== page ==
Rav Acha taught: When you go in for [an operation] say: “May it be Your will, O Eternal my God, that this operation may be a cure for me, and may You heal me, for You are a faithful healing God, and Your healing is sure since human beings have no power to heal even though they practice it.”
But Abaye countered: That is not appropriate to say, for the Torah itself says that one person can “Cause [another] to be thoroughly healed” (Exodus 21:19). And from this we learn that the healer has authority to heal.
Read together, Rav Acha and Abaye teach us that both the physician herself and the mysterious force here called God are involved in healing. That’s why Jacob Zahalon (1630-1693), a 17th-century rabbi and doctor, said in his physician’s prayer, “I am but clay in the Potter’s hand, in the hand of the Creator of all things, and as the instrument through which You [God] cure Your creatures.” Or as 20th-century philosopher Rabbi Abraham Joshua Heschel (1907-1972) phrased it in his characteristically mellifluous idiom:
The doctor is God’s partner in the struggle between life and death. Religion is medicine in the form of a prayer; medicine is prayer in the form of a deed. … The act of healing is the highest form of [imitating God]. To minister to the sick is to minister to God. Religion is not the assistant of medicine but the secret of one’s passion for medicine.
In other words, humans and the divine are partners in the sacred act of healing. Century after century, our tradition has imparted this essential wisdom: the expert care of professional healers is empowered and enriched by the mysterious source of healing, a force beyond our understanding and control, to which we turn for blessing as we pray for ourselves and those we love.
When we sing Mi Shebeirach, our congregation joins Jews around the world and across the centuries in affirming and revering the mystery that animates our being. Our own beliefs about the source of healing will certainly vary, but we join together in asserting that our communal expression of encouragement and hope brings some respite and relief. And when we pray for ourselves and those we love, we may keep in mind these words reflection attributed to Margaret Torrie (1912-1999), the founder of Britain’s first support organization for widows and their children.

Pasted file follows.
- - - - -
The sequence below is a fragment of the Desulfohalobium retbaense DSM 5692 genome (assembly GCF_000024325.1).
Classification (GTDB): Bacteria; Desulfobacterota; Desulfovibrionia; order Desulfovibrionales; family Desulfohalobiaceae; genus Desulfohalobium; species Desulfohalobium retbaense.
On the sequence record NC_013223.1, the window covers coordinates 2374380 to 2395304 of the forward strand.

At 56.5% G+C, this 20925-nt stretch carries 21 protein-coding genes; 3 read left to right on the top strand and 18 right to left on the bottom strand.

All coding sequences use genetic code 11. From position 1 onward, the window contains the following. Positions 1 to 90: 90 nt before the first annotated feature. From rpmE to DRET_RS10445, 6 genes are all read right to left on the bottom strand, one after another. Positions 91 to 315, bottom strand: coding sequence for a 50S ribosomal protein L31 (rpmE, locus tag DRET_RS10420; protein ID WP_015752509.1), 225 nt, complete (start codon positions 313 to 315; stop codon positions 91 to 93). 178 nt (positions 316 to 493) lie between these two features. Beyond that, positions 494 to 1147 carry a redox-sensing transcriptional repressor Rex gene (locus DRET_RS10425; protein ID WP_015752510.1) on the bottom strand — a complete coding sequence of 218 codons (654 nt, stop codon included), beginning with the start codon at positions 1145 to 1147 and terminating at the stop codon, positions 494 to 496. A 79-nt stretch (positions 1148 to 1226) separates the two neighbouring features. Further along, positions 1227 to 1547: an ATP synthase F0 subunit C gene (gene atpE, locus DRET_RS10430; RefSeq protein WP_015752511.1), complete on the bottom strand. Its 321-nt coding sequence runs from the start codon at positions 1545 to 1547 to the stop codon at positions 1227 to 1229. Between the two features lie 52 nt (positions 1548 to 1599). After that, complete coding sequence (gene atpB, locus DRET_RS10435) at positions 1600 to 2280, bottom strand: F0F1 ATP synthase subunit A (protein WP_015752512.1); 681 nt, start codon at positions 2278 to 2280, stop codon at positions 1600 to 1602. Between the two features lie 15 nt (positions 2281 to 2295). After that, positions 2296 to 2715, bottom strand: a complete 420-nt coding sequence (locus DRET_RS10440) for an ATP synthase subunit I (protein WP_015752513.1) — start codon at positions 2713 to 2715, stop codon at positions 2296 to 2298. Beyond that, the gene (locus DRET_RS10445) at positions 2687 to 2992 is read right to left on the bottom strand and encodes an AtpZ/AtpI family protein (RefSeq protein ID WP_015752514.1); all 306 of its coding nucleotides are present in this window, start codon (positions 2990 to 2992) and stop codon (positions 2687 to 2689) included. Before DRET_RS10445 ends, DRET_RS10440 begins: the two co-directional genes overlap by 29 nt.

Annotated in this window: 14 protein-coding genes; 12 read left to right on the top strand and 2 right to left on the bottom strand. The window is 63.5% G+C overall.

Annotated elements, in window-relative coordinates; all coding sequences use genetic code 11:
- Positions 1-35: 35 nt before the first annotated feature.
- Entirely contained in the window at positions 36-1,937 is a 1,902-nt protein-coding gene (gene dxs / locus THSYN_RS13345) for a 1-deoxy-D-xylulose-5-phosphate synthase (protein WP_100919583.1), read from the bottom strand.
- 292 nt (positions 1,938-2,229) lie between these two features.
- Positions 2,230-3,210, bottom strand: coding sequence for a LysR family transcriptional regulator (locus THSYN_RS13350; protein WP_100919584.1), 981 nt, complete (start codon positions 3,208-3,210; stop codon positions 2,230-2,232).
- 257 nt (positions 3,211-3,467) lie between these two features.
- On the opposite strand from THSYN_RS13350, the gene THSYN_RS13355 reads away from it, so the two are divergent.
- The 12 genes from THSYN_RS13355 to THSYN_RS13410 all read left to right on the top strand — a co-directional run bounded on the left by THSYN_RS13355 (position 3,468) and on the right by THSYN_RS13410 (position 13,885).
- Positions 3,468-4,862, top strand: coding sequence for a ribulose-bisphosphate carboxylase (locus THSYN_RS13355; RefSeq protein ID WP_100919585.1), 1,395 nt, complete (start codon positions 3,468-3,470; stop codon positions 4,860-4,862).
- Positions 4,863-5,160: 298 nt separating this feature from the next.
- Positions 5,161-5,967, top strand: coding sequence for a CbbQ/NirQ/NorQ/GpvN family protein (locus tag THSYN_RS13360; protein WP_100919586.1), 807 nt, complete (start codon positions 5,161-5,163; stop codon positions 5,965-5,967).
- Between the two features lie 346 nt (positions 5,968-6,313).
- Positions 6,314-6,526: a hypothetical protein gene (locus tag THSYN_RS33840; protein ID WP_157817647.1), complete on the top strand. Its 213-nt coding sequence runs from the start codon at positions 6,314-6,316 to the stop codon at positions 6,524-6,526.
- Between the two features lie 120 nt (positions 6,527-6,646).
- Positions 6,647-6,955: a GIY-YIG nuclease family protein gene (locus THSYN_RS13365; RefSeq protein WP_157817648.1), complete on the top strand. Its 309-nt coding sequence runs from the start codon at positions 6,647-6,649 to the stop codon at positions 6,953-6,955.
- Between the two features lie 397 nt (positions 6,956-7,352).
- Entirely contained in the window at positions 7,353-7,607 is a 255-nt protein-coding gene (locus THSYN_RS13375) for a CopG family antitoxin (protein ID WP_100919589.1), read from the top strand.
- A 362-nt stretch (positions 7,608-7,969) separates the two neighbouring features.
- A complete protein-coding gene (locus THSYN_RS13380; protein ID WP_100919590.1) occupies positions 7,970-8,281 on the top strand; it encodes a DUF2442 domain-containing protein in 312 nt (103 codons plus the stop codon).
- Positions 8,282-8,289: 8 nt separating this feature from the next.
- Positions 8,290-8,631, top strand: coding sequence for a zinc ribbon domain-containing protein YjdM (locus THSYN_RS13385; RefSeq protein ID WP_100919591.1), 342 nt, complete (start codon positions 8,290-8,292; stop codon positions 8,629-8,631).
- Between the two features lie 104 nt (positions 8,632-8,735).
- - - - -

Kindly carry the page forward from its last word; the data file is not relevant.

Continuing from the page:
Healing is both an exercise and an understanding.
It is not of the will;
It is a wisdom and a deeper knowledge
of the daily swing of life and death.
In all creation, there is defeat to overcome
and acceptance of living to be established.
there must be hope...
It is not hope of healing
that informs the coming moment and gives it reason.
Rather: the hope which is each person’s breath:
the certainty of love – and of loving
Death may live in the living,
and healing rise in the dying,
for whom the natural end
is part of the gathering
and of the harvest to be expected
To know healing
is to know
that all life is one.
 From Jane Kenyon’s poem “Otherwise” (1996).
 See Ibn Ezra’s commentary to Num. 12:13: זה יורה שהיה בצער על אחותו, “This teaches that [Moses] was in distress over his sister.”
 The following interpretations are taken from Sifrei Devarim 6:13.
 Indeed the “best doctor” receives considerable skepticism in the Talmud: טוב שברופאים לגיהנם, “The best of doctors is bound for Gehenna” (BT Kiddushin 82a.)
 Berachot 60a:
דאמר רב אחא: הנכנס להקיז דם אומר: יהי רצון מלפניך ה' אלהי שיהא עסק זה לי לרפואה ותרפאני כי אל רופא נאמן אתה ורפואתך אמת לפי שאין דרכן של בני אדם לרפאות אלא שנהגו. אמר אביי: לא לימא אינש הכי דתני דבי רבי ישמעאל: וְרַפֹּא יְרַפֵּא (שמות כא יט). מכאן שניתנה רשות לרופא לרפאות. כי קאי מאי אומר? אמר רב אחא: ברוך רופא חנם.
In the words of Rav Aha: On going in for a blood-letting operation say: “May it be Your will, O Eternal my God, that this operation may be a cure for me, and may You heal me, for You are a faithful healing God, and Your healing is sure since human beings have no power to heal even though they practice it.” Abaye said: A person should not speak thus since it was taught in the school of Rabbi Ishmael: “He shall cause him to be thoroughly healed” (Exodus 21:19). From this we learn that permission has been given to the physician to heal. When he gets up [after the procedure] what does he say? Rav Acha said: “Blessed the one who heals without payment.”
 Quoted in Byron Sherwin’s Jewish Ethics for the Twenty-First Century: Living in the Image of God (Syracuse University Press, 2000), p. 22.
 “The Patient is a Person” in his The Insecurity of Freedom (Toronto: Farrar, Strauss & Giroux, 1959), p. 33.
 This adaption is modified slightly from a version found in several Reform healing services, such as the Weekday Service of Healing, compiled by Rabbi Daniel Komito Gottlieb and Cantor Lisa L. Levine for the UAHC Biennial in 1999. The original poem can be found here: http://web.cs.ucla.edu/~klinger/intention.html.
“To be effective, the preacher's message must be alive; it must alarm, arouse, challenge; it must be God's present voice to a particular people.”